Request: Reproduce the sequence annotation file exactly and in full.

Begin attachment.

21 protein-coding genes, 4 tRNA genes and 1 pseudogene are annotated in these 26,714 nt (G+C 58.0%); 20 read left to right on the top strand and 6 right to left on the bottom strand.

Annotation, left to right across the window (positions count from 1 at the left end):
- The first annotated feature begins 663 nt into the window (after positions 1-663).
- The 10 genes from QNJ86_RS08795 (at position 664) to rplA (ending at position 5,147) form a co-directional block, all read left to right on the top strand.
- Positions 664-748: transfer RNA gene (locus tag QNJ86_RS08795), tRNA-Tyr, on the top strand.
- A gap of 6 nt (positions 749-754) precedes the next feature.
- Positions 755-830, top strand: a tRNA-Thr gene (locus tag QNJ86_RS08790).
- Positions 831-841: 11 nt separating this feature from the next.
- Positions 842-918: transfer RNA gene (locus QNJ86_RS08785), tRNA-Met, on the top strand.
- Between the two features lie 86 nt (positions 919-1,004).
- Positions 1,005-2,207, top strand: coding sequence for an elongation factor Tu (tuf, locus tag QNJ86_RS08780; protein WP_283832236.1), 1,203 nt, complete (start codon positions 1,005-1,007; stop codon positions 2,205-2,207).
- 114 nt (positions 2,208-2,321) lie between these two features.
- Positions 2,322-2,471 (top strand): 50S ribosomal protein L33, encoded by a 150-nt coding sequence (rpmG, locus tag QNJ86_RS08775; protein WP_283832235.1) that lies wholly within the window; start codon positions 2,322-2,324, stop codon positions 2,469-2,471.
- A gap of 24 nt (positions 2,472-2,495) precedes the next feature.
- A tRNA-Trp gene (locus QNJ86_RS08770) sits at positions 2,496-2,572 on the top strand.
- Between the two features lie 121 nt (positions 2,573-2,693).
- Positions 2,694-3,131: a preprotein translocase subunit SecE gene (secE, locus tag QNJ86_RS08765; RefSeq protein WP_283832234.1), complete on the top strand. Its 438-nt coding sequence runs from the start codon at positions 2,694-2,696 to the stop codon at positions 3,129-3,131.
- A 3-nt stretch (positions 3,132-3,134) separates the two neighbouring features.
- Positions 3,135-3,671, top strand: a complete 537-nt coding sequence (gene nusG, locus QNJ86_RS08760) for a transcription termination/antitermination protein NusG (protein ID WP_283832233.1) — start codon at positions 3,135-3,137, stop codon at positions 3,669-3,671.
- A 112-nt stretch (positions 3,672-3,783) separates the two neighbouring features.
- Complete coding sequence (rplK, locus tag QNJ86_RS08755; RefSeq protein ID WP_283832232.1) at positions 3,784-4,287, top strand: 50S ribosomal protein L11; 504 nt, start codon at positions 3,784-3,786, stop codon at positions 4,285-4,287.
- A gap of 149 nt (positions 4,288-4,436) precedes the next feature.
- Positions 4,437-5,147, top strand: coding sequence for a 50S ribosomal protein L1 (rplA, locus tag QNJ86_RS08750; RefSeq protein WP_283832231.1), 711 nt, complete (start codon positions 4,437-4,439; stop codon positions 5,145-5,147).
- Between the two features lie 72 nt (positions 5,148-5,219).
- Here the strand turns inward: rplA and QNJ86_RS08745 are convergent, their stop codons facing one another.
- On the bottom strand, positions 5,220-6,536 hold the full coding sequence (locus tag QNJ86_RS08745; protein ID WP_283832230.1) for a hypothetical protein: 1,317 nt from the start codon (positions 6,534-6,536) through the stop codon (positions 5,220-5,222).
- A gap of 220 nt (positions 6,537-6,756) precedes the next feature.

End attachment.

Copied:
21 protein-coding genes, 4 tRNA genes and 1 pseudogene are annotated in these 26,714 nt (G+C 58.0%); 20 read left to right on the top strand and 6 right to left on the bottom strand.

Annotation, left to right across the window (positions count from 1 at the left end):
- The first annotated feature begins 663 nt into the window (after positions 1-663).
- The 10 genes from QNJ86_RS08795 (at position 664) to rplA (ending at position 5,147) form a co-directional block, all read left to right on the top strand.
- Positions 664-748: transfer RNA gene (locus tag QNJ86_RS08795), tRNA-Tyr, on the top strand.
- A gap of 6 nt (positions 749-754) precedes the next feature.
- Positions 755-830, top strand: a tRNA-Thr gene (locus tag QNJ86_RS08790).
- Positions 831-841: 11 nt separating this feature from the next.
- Positions 842-918: transfer RNA gene (locus QNJ86_RS08785), tRNA-Met, on the top strand.
- Between the two features lie 86 nt (positions 919-1,004).
- Positions 1,005-2,207, top strand: coding sequence for an elongation factor Tu (tuf, locus tag QNJ86_RS08780; protein WP_283832236.1), 1,203 nt, complete (start codon positions 1,005-1,007; stop codon positions 2,205-2,207).
- 114 nt (positions 2,208-2,321) lie between these two features.
- Positions 2,322-2,471 (top strand): 50S ribosomal protein L33, encoded by a 150-nt coding sequence (rpmG, locus tag QNJ86_RS08775; protein WP_283832235.1) that lies wholly within the window; start codon positions 2,322-2,324, stop codon positions 2,469-2,471.
- A gap of 24 nt (positions 2,472-2,495) precedes the next feature.
- A tRNA-Trp gene (locus QNJ86_RS08770) sits at positions 2,496-2,572 on the top strand.
- Between the two features lie 121 nt (positions 2,573-2,693).
- Positions 2,694-3,131: a preprotein translocase subunit SecE gene (secE, locus tag QNJ86_RS08765; RefSeq protein WP_283832234.1), complete on the top strand. Its 438-nt coding sequence runs from the start codon at positions 2,694-2,696 to the stop codon at positions 3,129-3,131.
- A 3-nt stretch (positions 3,132-3,134) separates the two neighbouring features.
- Positions 3,135-3,671, top strand: a complete 537-nt coding sequence (gene nusG, locus QNJ86_RS08760) for a transcription termination/antitermination protein NusG (protein ID WP_283832233.1) — start codon at positions 3,135-3,137, stop codon at positions 3,669-3,671.
- A 112-nt stretch (positions 3,672-3,783) separates the two neighbouring features.
- Complete coding sequence (rplK, locus tag QNJ86_RS08755; RefSeq protein ID WP_283832232.1) at positions 3,784-4,287, top strand: 50S ribosomal protein L11; 504 nt, start codon at positions 3,784-3,786, stop codon at positions 4,285-4,287.
- A gap of 149 nt (positions 4,288-4,436) precedes the next feature.
- Positions 4,437-5,147, top strand: coding sequence for a 50S ribosomal protein L1 (rplA, locus tag QNJ86_RS08750; RefSeq protein WP_283832231.1), 711 nt, complete (start codon positions 4,437-4,439; stop codon positions 5,145-5,147).
- Between the two features lie 72 nt (positions 5,148-5,219).
- Here the strand turns inward: rplA and QNJ86_RS08745 are convergent, their stop codons facing one another.
- On the bottom strand, positions 5,220-6,536 hold the full coding sequence (locus tag QNJ86_RS08745; protein ID WP_283832230.1) for a hypothetical protein: 1,317 nt from the start codon (positions 6,534-6,536) through the stop codon (positions 5,220-5,222).
- A gap of 220 nt (positions 6,537-6,756) precedes the next feature.